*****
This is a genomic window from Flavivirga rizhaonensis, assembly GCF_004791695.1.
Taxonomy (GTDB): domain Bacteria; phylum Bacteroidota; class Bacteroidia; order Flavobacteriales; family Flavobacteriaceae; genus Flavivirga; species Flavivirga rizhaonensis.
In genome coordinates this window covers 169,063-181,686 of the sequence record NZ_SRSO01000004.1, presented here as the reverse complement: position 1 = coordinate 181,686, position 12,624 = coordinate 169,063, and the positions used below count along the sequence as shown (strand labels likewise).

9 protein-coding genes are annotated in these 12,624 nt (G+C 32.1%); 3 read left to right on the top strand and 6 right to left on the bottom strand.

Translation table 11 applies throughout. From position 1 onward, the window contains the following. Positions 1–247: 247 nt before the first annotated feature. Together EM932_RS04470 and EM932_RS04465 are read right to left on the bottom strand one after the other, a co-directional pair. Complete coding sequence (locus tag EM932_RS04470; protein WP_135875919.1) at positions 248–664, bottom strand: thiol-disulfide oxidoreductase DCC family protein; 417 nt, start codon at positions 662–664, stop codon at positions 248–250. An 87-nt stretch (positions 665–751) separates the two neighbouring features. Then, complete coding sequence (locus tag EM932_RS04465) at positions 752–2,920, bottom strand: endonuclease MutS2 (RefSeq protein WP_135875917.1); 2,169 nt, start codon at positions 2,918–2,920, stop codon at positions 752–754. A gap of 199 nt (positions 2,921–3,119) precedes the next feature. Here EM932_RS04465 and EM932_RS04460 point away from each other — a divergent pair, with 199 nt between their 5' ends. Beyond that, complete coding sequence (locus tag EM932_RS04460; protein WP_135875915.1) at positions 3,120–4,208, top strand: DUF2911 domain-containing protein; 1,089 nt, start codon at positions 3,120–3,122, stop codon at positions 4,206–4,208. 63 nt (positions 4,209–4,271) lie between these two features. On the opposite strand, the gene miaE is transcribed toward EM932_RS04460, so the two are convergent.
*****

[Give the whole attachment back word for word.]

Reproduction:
This is a genomic window from Flavivirga rizhaonensis, assembly GCF_004791695.1.
Taxonomy (GTDB): domain Bacteria; phylum Bacteroidota; class Bacteroidia; order Flavobacteriales; family Flavobacteriaceae; genus Flavivirga; species Flavivirga rizhaonensis.
In genome coordinates this window covers 169,063-181,686 of the sequence record NZ_SRSO01000004.1, presented here as the reverse complement: position 1 = coordinate 181,686, position 12,624 = coordinate 169,063, and the positions used below count along the sequence as shown (strand labels likewise).

9 protein-coding genes are annotated in these 12,624 nt (G+C 32.1%); 3 read left to right on the top strand and 6 right to left on the bottom strand.

Translation table 11 applies throughout. From position 1 onward, the window contains the following. Positions 1–247: 247 nt before the first annotated feature. Together EM932_RS04470 and EM932_RS04465 are read right to left on the bottom strand one after the other, a co-directional pair. Complete coding sequence (locus tag EM932_RS04470; protein WP_135875919.1) at positions 248–664, bottom strand: thiol-disulfide oxidoreductase DCC family protein; 417 nt, start codon at positions 662–664, stop codon at positions 248–250. An 87-nt stretch (positions 665–751) separates the two neighbouring features. Then, complete coding sequence (locus tag EM932_RS04465) at positions 752–2,920, bottom strand: endonuclease MutS2 (RefSeq protein WP_135875917.1); 2,169 nt, start codon at positions 2,918–2,920, stop codon at positions 752–754. A gap of 199 nt (positions 2,921–3,119) precedes the next feature. Here EM932_RS04465 and EM932_RS04460 point away from each other — a divergent pair, with 199 nt between their 5' ends. Beyond that, complete coding sequence (locus tag EM932_RS04460; protein WP_135875915.1) at positions 3,120–4,208, top strand: DUF2911 domain-containing protein; 1,089 nt, start codon at positions 3,120–3,122, stop codon at positions 4,206–4,208. 63 nt (positions 4,209–4,271) lie between these two features. On the opposite strand, the gene miaE is transcribed toward EM932_RS04460, so the two are convergent.